If you’re growing a beard because you think it’s low maintenance… think again. While it does require work, a few simple steps in the right order will have yours the envy of others in no time.
Most of your morning runs on auto-pilot – brush, spit and rinse. Everything works fine and you know exactly how long it takes to get ready each morning.
Then one day you start growing a beard and your entire choreographed routine goes haywire. How do you get the most from your beard without spending extra time stressing over it? Is it beard oil first and then balm? And when do you comb anyway?
We’ve created 5 steps for an at-home beard care routine that’s easy to follow and quick to do. And the results… they’ll speak for themselves.
The first step is to brush your beard (dry) before you shower.
Use a boar bristle brush to exfoliate and bring any beardruff to the surface. Brush slowly against and across the grain for best results. If you’re prone to dry skin and beardruff, you’ll see it settle on the tips of your bristles. But don’t worry.... this makes it easier to wash off in the shower.
Next, using a brush with soft ends on the bristles (preferably rubber) that won’t irritate your skin, gently rub the skin under your beard in a circular motion. This stimulates blood flow and the follicles. And it feels good.
The second step, albeit one that doesn’t need to be done daily, is to trim your beard.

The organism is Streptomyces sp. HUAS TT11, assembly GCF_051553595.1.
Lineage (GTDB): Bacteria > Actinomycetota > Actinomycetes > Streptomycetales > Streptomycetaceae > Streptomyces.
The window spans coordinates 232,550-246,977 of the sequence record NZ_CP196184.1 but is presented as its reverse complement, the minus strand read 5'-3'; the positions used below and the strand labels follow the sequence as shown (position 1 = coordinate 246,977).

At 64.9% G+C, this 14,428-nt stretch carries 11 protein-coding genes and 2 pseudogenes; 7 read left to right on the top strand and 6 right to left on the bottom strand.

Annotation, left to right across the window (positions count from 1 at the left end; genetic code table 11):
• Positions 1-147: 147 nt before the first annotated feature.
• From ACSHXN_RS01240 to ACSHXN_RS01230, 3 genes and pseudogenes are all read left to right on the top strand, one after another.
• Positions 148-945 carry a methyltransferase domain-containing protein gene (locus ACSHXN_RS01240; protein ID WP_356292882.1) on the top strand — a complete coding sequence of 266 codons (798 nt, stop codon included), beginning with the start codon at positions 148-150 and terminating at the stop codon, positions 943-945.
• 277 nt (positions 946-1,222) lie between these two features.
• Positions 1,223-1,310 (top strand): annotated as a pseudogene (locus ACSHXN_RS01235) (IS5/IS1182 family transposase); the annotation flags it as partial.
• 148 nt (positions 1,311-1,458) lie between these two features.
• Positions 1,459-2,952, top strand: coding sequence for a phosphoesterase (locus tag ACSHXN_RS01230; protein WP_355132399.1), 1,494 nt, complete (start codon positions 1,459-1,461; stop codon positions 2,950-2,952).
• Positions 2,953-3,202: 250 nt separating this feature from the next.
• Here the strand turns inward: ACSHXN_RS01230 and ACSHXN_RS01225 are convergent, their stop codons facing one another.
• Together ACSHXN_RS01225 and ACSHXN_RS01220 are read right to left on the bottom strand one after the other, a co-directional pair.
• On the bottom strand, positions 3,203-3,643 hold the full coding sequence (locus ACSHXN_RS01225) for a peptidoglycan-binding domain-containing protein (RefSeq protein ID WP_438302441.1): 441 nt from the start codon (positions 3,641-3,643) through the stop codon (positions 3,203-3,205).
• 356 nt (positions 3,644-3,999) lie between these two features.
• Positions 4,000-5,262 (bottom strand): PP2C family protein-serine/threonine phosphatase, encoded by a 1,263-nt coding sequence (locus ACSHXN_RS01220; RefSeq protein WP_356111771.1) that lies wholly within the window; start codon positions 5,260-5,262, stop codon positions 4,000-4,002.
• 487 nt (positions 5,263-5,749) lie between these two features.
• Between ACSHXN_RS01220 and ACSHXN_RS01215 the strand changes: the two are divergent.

This isn’t about trimming your entire beard, but about keeping it clean-looking by trimming the moustache line and shaving the neck and upper cheeks.
If it’s time to trim your entire beard – or if you’re nervous about going at it alone – check with your local barber. These guys and gals are skilled artists who work wonders with your beard.
You may find this easier before showering because wet hair is longer than when dry. You might over-trim wet hair.
Whether using a trimmer or scissors, make sure your tools are clean and sharp. Hacking away at your beard with blunt instruments is as counterproductive as it sounds – instead of a neat cut, the hair gets broken off and you’re left with torn ends that could split.
First, use clippers or scissors to get rid of any unwanted hair, particularly just under and around your nose. And… don’t be afraid of trimming the hair inside your nose either.
Next, comb your moustache straight down and remove any hair below your lip line. Hair that goes longer is a trap for lunch.
The goal here is not to change the neck and upper cheek lines, but to get rid of unwanted hair outside of your beard.
Prep your face as you would for a normal clean shave but with less product so you see the lines underneath.
For best results, use a double-edged safety razor – multi-blade cartridges tend to clog up – to trace your beard line with short precise strokes. Pay extra attention to not cut into your beard. You could use an electric razor, but it won’t leave you as clean-shaven.
There’s really nothing you can do if you cut into your beard. Let the hair grow back naturally. Your neckline isn’t particularly visible anyway and hair tends to be less dense/long on your cheeks and grows back quite quickly.
Not too high!
There’s an unfortunate trend where guys shave off most of their neck beard, and it just curls under their jaw and stops. This makes you look like you have a double-chin.
There are 2 methods to find the proper neckline – place two fingers above your Adam’s apple. This is where the line should stop, then trace symmetrically around your neck.
Or retract your chin into your neck to give yourself a double-chin – your beard should follow the main fold.
This varies depending on your style. For a full beard look, you’ll want this to go from your mid-ear to your mouth. Either in a straight line or with a slight curve.